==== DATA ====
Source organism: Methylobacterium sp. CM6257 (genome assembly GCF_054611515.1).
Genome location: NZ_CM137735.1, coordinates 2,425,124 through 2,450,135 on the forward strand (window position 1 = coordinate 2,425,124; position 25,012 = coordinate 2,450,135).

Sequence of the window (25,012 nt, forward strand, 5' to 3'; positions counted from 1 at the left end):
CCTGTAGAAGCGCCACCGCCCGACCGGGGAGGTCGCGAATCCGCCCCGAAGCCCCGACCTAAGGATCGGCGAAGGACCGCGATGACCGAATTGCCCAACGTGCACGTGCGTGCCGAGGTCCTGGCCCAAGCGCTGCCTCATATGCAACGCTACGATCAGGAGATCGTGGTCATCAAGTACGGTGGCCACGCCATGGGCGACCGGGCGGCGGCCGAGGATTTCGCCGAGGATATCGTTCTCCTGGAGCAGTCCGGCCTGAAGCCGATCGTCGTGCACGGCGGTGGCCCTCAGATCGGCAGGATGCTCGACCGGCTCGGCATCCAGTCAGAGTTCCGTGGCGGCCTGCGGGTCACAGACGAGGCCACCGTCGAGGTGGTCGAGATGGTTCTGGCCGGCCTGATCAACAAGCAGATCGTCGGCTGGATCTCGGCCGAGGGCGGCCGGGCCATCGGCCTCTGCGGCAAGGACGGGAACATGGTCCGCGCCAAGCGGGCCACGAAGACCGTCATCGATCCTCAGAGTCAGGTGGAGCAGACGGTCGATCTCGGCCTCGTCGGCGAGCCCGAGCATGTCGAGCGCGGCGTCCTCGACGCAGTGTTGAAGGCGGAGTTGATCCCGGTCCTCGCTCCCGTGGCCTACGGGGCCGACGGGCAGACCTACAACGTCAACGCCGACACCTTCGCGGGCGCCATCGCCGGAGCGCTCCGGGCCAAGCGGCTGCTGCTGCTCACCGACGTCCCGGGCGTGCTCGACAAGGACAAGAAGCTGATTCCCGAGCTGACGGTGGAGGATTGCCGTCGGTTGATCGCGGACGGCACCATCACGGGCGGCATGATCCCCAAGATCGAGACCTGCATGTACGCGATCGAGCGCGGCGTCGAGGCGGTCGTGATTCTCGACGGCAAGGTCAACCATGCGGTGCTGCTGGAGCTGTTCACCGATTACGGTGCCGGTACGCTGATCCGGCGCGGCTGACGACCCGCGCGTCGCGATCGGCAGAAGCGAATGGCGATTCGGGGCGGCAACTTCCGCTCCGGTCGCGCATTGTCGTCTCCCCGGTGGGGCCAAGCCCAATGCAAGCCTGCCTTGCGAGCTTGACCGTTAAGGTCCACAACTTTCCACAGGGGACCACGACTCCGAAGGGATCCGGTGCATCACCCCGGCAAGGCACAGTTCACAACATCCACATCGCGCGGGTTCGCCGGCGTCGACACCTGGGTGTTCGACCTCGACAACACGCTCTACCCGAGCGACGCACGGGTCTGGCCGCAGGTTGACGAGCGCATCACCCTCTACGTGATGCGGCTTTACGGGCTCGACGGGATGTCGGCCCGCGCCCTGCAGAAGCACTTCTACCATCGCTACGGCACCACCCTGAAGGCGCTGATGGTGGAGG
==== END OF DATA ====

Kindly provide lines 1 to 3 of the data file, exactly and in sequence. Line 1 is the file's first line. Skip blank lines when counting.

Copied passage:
Source organism: Methylobacterium sp. CM6257 (genome assembly GCF_054611515.1).
Genome location: NZ_CM137735.1, coordinates 2,425,124 through 2,450,135 on the forward strand (window position 1 = coordinate 2,425,124; position 25,012 = coordinate 2,450,135).

Sequence of the window (25,012 nt, forward strand, 5' to 3'; positions counted from 1 at the left end):